I haven’t read a good young adult fantasy novel in ages, except for Tomi Adeyemi’s Children of Blood and Bone, but then I read (and loved) Claire Legrand’s Sawkill Girls and knew that the next logical choice had to be her epic fantasy Empirium series. Furyborn, the first in the series, is everything that young adult fantasy stopped being ages ago. Too often, young adult fantasies feature rushed and weak storylines, with authors drawing out plots so that they can turn a single story into a trilogy. More often than not, those plots focus on love interests and the ever-present love triangle, rather than exploring the magical worlds that the authors work so hard to create.
Furyborn is different. Claire Legrand writes powerful, complex female characters and Furyborn features two strong protagonists. Rielle Dardenne has grown up with her best friend Prince Audric and his betrothed Lady Ludivine. When Audric is the target of an assassination attempt, Rielle rushes to his defence and exposes to the world her unique and formidable magical powers. Such power can only mean one of two things, that she is a prophesied queen of great good or of great evil. To prove her worth and save her life, Rielle is forced to undergo a series of trials that may yet kill her in the meantime.
One thousand years later, Eliana Ferracora is a bounty hunter, working on behalf of the Empire to eradicate the rebel Red Crown. Her life is changed forever when her mother is abducted and the mysterious figure The Wolf convinces her to join him in looking for her.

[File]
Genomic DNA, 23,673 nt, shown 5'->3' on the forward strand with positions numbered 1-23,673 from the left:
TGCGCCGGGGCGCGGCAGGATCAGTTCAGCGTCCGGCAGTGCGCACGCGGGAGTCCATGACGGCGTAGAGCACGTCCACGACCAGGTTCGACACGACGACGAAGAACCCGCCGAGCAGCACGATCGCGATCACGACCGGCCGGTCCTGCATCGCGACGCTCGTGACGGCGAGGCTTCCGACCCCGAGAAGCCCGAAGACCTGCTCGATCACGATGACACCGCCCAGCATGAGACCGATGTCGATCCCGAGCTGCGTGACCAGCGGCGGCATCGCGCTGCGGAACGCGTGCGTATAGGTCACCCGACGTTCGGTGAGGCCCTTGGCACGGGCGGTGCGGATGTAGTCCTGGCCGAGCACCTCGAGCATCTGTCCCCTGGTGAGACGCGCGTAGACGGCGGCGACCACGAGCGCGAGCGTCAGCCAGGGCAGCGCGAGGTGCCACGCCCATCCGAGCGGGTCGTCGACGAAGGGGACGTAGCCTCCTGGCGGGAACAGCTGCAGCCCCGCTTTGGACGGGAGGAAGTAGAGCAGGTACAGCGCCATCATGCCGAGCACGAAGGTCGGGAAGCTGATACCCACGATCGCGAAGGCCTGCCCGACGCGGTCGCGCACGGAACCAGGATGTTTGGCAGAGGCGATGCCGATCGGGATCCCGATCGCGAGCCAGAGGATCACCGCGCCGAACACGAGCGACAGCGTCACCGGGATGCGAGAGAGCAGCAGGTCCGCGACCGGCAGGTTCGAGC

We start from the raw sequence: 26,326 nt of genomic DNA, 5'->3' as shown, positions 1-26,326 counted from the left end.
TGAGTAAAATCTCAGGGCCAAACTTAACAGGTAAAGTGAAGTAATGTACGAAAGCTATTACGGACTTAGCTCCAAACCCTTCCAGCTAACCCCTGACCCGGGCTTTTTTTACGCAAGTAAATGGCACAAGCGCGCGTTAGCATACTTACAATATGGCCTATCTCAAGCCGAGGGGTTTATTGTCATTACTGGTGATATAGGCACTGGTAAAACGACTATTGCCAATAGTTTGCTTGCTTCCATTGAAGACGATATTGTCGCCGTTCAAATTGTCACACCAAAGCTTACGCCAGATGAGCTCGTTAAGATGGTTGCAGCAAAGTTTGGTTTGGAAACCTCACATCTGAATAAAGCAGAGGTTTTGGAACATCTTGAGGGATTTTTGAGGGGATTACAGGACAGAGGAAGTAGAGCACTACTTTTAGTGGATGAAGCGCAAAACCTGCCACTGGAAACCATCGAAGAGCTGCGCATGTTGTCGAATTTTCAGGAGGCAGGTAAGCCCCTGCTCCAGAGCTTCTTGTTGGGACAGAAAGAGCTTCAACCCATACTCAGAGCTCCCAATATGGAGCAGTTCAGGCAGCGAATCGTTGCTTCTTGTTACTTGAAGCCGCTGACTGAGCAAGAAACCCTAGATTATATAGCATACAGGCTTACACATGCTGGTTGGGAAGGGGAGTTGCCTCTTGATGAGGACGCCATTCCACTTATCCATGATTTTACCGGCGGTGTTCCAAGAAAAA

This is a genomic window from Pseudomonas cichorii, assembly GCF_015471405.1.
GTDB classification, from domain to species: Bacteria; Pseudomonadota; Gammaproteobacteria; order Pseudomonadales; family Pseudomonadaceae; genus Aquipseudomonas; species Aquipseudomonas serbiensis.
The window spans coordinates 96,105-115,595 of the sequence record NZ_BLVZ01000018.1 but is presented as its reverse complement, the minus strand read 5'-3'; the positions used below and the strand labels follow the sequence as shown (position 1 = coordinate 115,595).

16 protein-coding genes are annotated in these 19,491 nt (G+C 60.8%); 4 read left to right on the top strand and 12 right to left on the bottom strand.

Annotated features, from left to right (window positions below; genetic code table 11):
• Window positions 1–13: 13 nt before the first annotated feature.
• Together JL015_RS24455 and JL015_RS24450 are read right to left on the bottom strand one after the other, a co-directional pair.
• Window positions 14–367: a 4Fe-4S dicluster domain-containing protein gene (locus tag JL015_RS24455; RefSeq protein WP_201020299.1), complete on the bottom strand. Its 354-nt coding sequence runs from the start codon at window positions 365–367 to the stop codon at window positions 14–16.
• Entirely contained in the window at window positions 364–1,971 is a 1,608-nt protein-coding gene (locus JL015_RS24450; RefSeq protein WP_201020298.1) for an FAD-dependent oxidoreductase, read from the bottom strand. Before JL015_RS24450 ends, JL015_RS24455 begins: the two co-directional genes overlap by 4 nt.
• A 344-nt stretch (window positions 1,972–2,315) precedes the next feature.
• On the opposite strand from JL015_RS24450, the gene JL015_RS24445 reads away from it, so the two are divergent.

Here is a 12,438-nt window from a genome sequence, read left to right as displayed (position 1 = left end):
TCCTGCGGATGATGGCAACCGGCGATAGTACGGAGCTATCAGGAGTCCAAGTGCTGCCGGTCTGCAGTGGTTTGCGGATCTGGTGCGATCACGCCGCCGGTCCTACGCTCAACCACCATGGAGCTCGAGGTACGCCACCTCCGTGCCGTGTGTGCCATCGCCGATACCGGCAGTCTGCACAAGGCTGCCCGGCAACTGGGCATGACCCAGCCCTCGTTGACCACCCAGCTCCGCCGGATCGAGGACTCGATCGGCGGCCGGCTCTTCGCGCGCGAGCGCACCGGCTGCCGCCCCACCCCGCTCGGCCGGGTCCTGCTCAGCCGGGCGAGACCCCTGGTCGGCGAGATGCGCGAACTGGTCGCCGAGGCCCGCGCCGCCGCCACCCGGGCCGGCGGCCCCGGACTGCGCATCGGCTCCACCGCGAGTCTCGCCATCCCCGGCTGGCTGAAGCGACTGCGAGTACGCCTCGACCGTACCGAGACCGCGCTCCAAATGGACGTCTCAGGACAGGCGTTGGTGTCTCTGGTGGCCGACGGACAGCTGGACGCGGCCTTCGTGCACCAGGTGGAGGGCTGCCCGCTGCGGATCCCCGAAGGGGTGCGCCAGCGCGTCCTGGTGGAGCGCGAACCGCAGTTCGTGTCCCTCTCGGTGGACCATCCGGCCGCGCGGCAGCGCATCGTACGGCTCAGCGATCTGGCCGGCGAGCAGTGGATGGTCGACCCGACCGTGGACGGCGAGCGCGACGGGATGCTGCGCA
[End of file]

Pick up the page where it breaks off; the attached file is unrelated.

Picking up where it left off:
Told in alternating chapters as we switch between the stories of Rielle and Eliana, Furyborn kept me up for far too many nights as I devoured just one more chapter. The story begins at the end of Rielle’s story, only to take readers back to the very beginning, ever conscious of the tragedy that awaits. When we meet Eliana, she is at the start of her story, with no idea of what awaits her. Despite thinking you might know everything, Legrand takes the reader on an explosive journey as you slowly start to unravel what really happened.
At over 500 pages, Furyborn is an epic tome yet I was surprised at how captivating and uncomplicated it was for such a lengthy fantasy novel. I really appreciate this – fantasy novels are often far too complicated for their own good and keeping notes to keep up with a novel is not my idea of fun.
Despite this, I was nevertheless pleased to have listened to this on Audible. Fiona Hardingham does a fantastic job of bringing this story alive and her voices for each of the characters was superb, especially the creepy Corien. I'm really enjoying listening to audiobooks lately but I'd especially recommend them if you're struggling with a lengthy or complex novel.
Ultimately, Furyborn is fascinating, fun and intriguing. I wouldn't go so far as saying it ends on a cliffhanger but the story is far from resolved and I'm pleased to arrive late to the Empirium party because sequel Kingsbane is already released and next on my to-listen pile.
I give Furyborn an excellent four out of five stars and recommend to kindred seekers of superior young adult fantasy fiction.